The United States Patent and Trademark Office (USPTO) has recently launched two new initiatives to support COVID-19 innovations: 1) a COVID-19 Prioritized Examination Pilot Program, and 2) Patents 4 Partnerships that provides a searchable forum to list COVID-19 related published applications and patents available for licensing.
- USPTO COVID-19 Prioritized Examination Pilot Program
On May 8, 2020, the USPTO announced a new COVID-19 Prioritized Examination Pilot Program.
This pilot program will provide Track 1-type prioritized examination without payment of additional fees if the following conditions are each met:
- Small: The application is entitled to small or micro entity status;
- FDA approvable review for COVID-19: The application has at least one claim directed to a product or process subject to an applicable FDA approval (e.g., an IND) for prevention and/or treatment of COVID-19; and
- Single § 120 priority claim: The application claims priority to a maximum of one earlier U.S. non-provisional or PCT application. (Applications that claim priority to two or more earlier U.S. non-provisional or PCT applications are not eligible.)
Speed: According to the USPTO, “the USPTO will endeavor to reach final disposition of applications in this program within six months if applicants respond promptly to communications from the USPTO.”
July 13 start: The COVID-19 Prioritized Examination Pilot Program will accept requests for prioritized examination beginning July 13, 2020 until the USPTO has accepted a total of 500 requests.
To participate in the pilot program, the applicant must qualify for either small or micro entity (37 CFR § 1.27) status under 37 CFR § 1.27 when a request for prioritized examination under the program is made.
At least one of the pending claims of the patent application must cover a product or process related to COVID-19 that is subject to an applicable FDA approval for COVID-19 use. The Federal Register Notice provides a few examples of acceptable FDA approval: an Investigational New Drug (IND) application, an Investigational Device Exemption (IDE), a New Drug Application (NDA), a Biologics License Application (BLA), a Premarket Approval (PMA), or an Emergency Use Authorization (EUA).
A request for prioritized examination under the pilot program must be made: (a) with the filing of a non-provisional application; (b) with the filing of a newly-filed continuation application claiming the benefit under 35 U.S.C. §120 of no more than one prior non-provisional or PCT application; or (c) with or after the filing of a request for continued examination (RCE) of a non-provisional application.
An application that claims the benefit of priority to two or more U.S. non-provisional or PCT applications is not eligible for participation under the pilot program. Such applications would still be eligible for Track 1 priority examination with the required fees.
Notwithstanding the above noted USPTO remarks that a 6-month application disposition may be possible with applicant promptness, a 12-month average time to complete examination is the pilot program’s stated objective.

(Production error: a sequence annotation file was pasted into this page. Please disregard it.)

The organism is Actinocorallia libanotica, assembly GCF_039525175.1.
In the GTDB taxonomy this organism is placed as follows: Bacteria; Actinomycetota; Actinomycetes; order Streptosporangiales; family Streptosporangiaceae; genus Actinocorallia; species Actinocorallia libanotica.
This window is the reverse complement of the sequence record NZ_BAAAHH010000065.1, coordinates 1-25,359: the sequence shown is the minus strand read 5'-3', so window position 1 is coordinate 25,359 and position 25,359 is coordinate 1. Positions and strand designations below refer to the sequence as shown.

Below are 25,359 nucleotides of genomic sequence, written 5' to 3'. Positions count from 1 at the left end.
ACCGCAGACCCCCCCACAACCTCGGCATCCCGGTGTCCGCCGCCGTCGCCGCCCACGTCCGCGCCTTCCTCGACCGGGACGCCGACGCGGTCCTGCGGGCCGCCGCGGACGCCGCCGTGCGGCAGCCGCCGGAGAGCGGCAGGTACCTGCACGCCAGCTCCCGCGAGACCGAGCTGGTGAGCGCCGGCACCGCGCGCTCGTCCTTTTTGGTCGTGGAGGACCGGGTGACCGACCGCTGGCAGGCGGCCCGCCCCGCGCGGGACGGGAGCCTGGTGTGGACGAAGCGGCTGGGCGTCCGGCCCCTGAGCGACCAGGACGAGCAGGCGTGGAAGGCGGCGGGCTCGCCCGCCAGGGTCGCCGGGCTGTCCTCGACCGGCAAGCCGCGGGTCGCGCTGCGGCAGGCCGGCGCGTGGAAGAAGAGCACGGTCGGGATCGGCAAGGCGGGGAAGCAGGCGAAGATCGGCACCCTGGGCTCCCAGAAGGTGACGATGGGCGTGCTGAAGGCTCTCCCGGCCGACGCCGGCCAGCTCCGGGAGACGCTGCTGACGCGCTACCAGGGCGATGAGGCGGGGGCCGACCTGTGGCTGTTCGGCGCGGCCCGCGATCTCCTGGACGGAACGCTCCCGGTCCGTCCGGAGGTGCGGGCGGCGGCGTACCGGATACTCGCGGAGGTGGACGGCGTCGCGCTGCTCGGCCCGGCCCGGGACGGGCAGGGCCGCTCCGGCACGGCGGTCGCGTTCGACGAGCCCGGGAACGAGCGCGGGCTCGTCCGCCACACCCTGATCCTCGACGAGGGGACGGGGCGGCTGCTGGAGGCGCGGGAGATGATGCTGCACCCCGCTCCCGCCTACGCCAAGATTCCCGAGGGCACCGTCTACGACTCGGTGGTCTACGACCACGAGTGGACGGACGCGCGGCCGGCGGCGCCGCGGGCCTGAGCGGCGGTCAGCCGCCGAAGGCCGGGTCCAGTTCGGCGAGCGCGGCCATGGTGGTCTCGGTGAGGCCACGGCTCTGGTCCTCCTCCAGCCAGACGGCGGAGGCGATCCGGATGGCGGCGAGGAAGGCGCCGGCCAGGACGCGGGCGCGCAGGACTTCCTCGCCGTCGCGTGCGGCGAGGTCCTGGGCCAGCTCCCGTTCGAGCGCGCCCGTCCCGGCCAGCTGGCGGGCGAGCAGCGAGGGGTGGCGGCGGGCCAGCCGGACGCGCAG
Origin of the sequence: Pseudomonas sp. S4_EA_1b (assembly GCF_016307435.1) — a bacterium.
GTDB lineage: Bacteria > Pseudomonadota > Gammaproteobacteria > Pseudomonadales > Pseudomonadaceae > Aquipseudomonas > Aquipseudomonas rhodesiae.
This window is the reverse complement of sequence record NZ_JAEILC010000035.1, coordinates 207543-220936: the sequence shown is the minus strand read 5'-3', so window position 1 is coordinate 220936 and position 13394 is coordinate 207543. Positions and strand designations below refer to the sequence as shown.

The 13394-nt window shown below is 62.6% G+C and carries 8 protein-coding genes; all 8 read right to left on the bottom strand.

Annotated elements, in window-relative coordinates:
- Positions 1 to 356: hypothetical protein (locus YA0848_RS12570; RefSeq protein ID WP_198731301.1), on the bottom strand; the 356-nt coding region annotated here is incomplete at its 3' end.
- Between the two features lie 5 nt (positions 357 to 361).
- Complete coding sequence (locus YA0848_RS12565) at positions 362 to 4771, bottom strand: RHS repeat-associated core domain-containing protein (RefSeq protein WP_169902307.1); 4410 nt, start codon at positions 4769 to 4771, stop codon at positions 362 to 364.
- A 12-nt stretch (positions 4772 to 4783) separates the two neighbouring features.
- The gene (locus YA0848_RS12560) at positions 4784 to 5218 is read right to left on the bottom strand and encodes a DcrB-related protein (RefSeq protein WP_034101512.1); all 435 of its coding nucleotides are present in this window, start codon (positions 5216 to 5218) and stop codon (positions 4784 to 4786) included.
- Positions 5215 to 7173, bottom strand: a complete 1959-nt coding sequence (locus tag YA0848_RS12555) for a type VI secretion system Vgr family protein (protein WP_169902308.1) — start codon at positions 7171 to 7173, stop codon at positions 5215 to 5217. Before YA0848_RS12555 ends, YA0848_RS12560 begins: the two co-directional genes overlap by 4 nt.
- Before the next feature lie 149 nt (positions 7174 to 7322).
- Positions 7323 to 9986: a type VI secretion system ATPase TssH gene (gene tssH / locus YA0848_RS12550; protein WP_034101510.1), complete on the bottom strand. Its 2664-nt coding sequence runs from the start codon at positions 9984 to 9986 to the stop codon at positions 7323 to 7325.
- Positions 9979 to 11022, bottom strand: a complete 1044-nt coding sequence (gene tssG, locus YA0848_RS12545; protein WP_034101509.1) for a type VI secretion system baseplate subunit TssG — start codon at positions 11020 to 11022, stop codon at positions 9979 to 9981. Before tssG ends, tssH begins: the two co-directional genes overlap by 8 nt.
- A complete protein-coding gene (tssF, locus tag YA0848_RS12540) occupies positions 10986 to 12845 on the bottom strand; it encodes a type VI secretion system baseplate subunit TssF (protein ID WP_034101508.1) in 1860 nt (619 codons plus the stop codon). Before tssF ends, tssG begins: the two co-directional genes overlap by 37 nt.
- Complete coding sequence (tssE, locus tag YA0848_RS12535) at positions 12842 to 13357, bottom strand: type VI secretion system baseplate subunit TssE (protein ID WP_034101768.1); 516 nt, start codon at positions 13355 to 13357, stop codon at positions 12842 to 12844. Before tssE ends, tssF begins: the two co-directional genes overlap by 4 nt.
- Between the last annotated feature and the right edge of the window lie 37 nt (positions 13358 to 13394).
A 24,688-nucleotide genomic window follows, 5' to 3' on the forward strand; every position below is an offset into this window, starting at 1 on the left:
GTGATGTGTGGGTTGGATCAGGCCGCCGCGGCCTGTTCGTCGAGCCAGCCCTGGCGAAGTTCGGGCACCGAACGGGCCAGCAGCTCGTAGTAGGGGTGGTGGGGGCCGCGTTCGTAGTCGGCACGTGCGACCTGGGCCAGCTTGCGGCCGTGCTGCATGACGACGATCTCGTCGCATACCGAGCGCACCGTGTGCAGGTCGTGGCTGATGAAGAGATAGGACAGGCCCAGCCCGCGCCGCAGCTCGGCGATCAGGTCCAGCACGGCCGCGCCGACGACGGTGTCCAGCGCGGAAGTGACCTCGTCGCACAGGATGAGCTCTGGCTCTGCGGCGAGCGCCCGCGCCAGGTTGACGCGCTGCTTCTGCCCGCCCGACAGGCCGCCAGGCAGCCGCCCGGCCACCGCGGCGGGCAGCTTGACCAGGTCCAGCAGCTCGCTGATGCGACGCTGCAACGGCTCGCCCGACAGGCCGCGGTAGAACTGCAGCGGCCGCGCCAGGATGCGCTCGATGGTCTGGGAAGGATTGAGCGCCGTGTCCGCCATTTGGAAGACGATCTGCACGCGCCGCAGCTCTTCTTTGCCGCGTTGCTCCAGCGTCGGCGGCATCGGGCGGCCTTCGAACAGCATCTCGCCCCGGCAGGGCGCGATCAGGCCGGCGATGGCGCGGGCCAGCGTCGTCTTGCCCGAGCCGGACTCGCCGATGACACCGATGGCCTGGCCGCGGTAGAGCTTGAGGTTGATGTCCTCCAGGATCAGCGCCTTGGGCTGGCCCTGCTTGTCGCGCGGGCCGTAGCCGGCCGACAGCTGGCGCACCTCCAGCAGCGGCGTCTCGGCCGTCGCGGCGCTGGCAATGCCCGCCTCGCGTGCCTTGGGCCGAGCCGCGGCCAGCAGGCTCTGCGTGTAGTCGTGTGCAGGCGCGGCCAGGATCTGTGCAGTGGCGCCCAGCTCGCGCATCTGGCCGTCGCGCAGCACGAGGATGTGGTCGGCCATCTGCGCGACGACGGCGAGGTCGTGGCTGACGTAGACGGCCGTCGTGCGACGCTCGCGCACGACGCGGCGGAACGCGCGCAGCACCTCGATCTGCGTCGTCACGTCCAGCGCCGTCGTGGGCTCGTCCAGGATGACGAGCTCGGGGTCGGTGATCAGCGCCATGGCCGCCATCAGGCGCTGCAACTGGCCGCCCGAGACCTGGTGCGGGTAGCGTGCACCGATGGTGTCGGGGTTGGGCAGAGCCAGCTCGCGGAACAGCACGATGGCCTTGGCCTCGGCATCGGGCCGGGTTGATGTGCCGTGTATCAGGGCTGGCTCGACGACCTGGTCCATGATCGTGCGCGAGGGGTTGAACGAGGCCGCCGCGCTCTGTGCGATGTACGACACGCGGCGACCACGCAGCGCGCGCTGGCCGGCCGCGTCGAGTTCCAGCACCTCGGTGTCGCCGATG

What fees are waived
The fees normally associated with prioritized examinations that will be waived under this pilot program are: (1) the prioritized examination fee set forth in 37 CFR § 1.17(c), which is $1,000.00 for a micro entity, or $2,000.00 for a small entity; and (2) the processing fee set forth in 37 CFR § 1.17(i)(1), which is $35 for a micro entity, or $70.00 for a small entity.
- Patents 4 Partnerships
The USPTO also recently launched its “Patents 4 Partnerships” program to provide a new patent marketplace for patent owners to voluntarily list patents and published patent applications that are available for licensing in the field of COVID-19 technologies. This includes technologies related to the prevention, diagnosis, and treatment of COVID-19.
The goal of the program is to provide the public with a centralized, user-friendly, searchable repository for patents and published applications related to COVID-19 technologies that are voluntarily being made available for licensing thus facilitating commercialization of technologies related to prevention, diagnosis, and treatment of COVID-19.
Andrei Iancu, Under Secretary of Commerce for Intellectual Property and Director of the USPTO, referred to the program as “a meeting place that enables patent owners who want to license their IP rights to connect with the individuals and businesses who can turn those rights into solutions for our health and wellbeing”.
The platform provides a searchable database and interested entities are able to search the database by keyword, inventor name, assignee and issue date. Those interested in listing their patents may do so using the Platform Submission Form found on the main webpage of the program: https://developer.uspto.gov/ipmarketplace/search/patents.
Although this program is currently limited to COVID-19 related technologies, the USPTO will continue to monitor public feedback on the program to consider expanding to other technologies including Artificial Intelligence.